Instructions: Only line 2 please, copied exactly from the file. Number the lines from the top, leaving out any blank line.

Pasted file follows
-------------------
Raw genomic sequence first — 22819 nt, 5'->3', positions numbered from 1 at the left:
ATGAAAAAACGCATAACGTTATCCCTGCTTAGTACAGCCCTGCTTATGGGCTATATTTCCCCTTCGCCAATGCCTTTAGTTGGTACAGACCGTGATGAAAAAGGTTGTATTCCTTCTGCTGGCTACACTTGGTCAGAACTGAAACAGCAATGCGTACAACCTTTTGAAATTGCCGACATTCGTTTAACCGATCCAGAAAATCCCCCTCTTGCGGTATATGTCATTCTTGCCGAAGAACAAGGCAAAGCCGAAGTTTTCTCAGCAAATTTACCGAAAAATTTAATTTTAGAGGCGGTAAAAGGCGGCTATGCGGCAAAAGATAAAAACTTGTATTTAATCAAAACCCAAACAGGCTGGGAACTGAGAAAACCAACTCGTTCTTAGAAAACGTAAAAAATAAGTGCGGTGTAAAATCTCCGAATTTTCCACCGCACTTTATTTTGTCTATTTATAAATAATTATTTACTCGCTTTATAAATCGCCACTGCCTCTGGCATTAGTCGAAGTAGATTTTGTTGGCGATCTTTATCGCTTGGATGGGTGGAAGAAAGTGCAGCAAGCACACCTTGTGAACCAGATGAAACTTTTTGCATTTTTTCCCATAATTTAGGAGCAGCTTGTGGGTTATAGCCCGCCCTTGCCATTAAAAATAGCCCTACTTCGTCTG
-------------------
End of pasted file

ATGAAAAAACGCATAACGTTATCCCTGCTTAGTACAGCCCTGCTTATGGGCTATATTTCCCCTTCGCCAATGCCTTTAGTTGGTACAGACCGTGATGAAAAAGGTTGTATTCCTTCTGCTGGCTACACTTGGTCAGAACTGAAACAGCAATGCGTACAACCTTTTGAAATTGCCGACATTCGTTTAACCGATCCAGAAAATCCCCCTCTTGCGGTATATGTCATTCTTGCCGAAGAACAAGGCAAAGCCGAAGTTTTCTCAGCAAATTTACCGAAAAATTTAATTTTAGAGGCGGTAAAAGGCGGCTATGCGGCAAAAGATAAAAACTTGTATTTAATCAAAACCCAAACAGGCTGGGAACTGAGAAAACCAACTCGTTCTTAGAAAACGTAAAAAATAAGTGCGGTGTAAAATCTCCGAATTTTCCACCGCACTTTATTTTGTCTATTTATAAATAATTATTTACTCGCTTTATAAATCGCCACTGCCTCTGGCATTAGTCGAAGTAGATTTTGTTGGCGATCTTTATCGCTTGGATGGGTGGAAGAAAGTGCAGCAAGCACACCTTGTGAACCAGATGAAACTTTTTGCATTTTTTCCCATAATTTAGGAGCAGCTTGTGGGTTATAGCCCGCCCTTGCCATTAAAAATAGCCCTACTTCGTCTG